We work on three key research themes in imaging physics. For more information on available projects, please check the below themes.
Want to learn more about our research? See below our latest projects.
Decoding movement intentions in the brain using ultrasound waves
While many techniques can image brain activity, this was the first time that a new technology, called functional ultrasound imaging, was used to detect motor planning deep within the brain. The team is now applying functional ultrasound decoding to more complicated motor control tasks. At ImPhys, Dr. Maresca is developing ultrasound technologies to image brain activity down to the cellular scale.
IRIS Lab: AI for quantitative bioimaging
The aim of the IRIS lab is to open the black box of AI and develop methodologies for context-independent, knowledge-based learning of imaging systems that will address fundamental challenges in all quantitative imaging applications. The proposed AI-technology will be applied to electron, optical, and ultrasound imaging to unravel dynamic molecular processes in living organisms: conformational ensembles of proteins, single-molecule dynamics in thick tissue and super-resolved vasculature mapping in real-time.
An all-time high for far-infrared space exploration
Next year, a helium balloon the size of a soccer stadium will bring a NASA telescope to the edge of space. This project is called GUSTO, and it will help scientists understand galactic evolution by probing interstellar gas. Its most important payload are three detectors developed by Jian Rong Gao and his teams at TU Delft and SRON, without which the telescope would be blind as to its mission purpose.
Distinguishing apples from pears under the microscope
Every microscope has a maximum resolution. Beyond that limit, you cannot see your sample any more clearly. But scientists use tricks to try to do just that. “For example,” Huijben explains, “an optical microscope that uses special fluorescence to make certain proteins emit light.” As a result, they flicker constantly, a bit like the indicators on a car or flashing Christmas lights. “Thanks to that illumination, you notice the proteins and can check what shape they are later. If they look abnormal, that could be a sign of disease. So you want to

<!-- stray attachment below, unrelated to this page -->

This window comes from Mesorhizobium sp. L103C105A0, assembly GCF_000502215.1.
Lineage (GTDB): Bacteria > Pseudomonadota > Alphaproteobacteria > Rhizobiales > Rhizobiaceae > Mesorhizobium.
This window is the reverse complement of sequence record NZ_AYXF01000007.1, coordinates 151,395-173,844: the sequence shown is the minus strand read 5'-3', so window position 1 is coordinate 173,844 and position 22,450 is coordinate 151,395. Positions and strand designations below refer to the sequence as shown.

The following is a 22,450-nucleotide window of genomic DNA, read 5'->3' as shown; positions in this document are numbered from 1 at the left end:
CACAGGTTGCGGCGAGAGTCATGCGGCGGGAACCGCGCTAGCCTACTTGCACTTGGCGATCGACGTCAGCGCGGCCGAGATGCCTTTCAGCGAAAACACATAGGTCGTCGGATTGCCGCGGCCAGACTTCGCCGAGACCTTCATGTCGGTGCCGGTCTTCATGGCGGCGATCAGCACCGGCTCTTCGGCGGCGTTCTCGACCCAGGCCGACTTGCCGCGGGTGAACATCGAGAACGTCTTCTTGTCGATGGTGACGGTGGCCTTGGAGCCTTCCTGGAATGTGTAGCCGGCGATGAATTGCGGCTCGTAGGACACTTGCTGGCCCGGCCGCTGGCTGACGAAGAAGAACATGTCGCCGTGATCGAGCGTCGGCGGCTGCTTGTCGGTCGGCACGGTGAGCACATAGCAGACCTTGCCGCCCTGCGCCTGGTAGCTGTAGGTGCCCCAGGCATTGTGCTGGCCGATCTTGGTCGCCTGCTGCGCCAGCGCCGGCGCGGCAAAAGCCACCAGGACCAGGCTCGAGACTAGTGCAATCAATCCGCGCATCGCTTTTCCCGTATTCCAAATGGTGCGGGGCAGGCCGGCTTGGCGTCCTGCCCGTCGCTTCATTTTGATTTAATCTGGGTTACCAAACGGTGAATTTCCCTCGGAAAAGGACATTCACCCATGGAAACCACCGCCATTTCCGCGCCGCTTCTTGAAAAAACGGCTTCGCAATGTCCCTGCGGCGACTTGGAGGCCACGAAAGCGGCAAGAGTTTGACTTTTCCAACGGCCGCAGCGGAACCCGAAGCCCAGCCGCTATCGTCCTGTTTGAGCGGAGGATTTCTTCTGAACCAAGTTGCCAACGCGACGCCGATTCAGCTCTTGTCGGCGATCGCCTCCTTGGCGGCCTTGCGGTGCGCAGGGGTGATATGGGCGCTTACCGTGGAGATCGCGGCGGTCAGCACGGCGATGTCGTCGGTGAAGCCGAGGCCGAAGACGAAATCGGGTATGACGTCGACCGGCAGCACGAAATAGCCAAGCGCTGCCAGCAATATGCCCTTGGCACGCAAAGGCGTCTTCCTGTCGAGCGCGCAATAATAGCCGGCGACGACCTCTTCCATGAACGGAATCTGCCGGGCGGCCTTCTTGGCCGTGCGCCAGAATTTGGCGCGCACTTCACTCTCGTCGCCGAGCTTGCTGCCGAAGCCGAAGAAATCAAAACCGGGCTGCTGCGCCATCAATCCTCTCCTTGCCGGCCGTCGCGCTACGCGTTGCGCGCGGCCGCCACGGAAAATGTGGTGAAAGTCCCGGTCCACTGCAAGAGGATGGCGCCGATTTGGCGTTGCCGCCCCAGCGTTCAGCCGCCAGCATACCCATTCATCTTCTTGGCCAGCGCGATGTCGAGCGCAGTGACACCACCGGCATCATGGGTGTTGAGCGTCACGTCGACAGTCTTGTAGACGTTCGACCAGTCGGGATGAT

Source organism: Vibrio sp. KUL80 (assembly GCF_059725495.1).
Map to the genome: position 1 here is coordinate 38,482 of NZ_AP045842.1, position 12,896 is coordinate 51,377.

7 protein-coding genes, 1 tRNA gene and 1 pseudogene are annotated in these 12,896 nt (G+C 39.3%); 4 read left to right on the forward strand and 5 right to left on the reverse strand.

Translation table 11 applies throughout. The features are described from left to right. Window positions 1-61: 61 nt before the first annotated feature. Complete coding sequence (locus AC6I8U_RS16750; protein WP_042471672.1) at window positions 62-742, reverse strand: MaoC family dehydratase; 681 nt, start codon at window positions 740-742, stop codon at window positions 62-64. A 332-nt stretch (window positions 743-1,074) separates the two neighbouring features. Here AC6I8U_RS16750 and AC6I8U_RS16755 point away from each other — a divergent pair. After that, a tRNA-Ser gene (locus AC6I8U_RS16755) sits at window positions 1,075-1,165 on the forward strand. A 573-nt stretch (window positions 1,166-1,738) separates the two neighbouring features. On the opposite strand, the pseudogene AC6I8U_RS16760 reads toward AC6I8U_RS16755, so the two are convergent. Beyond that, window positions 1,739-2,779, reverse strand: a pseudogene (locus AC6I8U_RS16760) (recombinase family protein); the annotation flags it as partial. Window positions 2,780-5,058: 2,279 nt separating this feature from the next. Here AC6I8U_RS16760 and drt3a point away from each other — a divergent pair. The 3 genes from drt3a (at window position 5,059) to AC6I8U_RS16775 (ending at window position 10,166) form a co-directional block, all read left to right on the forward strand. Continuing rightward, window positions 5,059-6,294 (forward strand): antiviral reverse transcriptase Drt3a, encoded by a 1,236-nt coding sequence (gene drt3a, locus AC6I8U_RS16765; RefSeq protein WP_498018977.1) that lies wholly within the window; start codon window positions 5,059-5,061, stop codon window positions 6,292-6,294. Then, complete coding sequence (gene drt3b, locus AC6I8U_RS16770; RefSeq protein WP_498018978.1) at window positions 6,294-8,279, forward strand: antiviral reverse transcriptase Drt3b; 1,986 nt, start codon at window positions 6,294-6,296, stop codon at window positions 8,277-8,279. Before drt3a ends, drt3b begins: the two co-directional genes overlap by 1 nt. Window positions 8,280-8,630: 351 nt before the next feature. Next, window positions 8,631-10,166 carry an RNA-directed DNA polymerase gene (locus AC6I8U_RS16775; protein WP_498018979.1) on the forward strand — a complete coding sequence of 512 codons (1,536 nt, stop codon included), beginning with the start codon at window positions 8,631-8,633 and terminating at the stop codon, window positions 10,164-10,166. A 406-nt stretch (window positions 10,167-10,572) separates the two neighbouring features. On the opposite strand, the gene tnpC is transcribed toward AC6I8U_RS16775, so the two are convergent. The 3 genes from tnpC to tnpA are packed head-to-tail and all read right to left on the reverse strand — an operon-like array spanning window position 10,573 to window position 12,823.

New technique for ultrafast electron microscopy (USEM)
Mathijs Garming, Pieter Kruit, and Jacob Hoogenboom (imaging physics) have published a paper in collaboration with Maarten Bolhuis and Sonia Conesa-Boj (quantum nanoscience) on a new technique for doing ultrafast scanning electron microscopy (USEM). Newly developed lock-in USEM was used to image charge carrier dynamics on the material Gallium Arsenide. The technique allows for bulk carrier and surface trapping dynamics to be separated and individually studied.
A unique Soft X-Ray source installed
The innovations in the semiconductor industry are leading to ever smaller and more efficient integrated circuits or computer chips. With the rise of the Internet of Things (IoT), the demand for next-generation chips is growing. However, the manufacturing process is not perfect, leading to defects in the chips. Imaging, metrology and inspection are required to observe these defects and further improve the chips. But since these features are becoming extremely small (10.000 x smaller than a human hair), imaging these defects is a real challenge.
WIFI study: Whole-heart quantitative perfusion MRI during Free-breathing in women with Ischemia
In this project Sebastian Weingärtner, Hildo J. Lamb (Leiden University) and Frans Vos will develop new tools to diagnose a form of coronary artery disease that is not caused by obstruction in the major vessels. This form accounts for the majority of coronary artery disease cases in women but is rarely seen in man. Thus, conventional clinical methods often miss the diffuse pathological changes seen in this syndrome.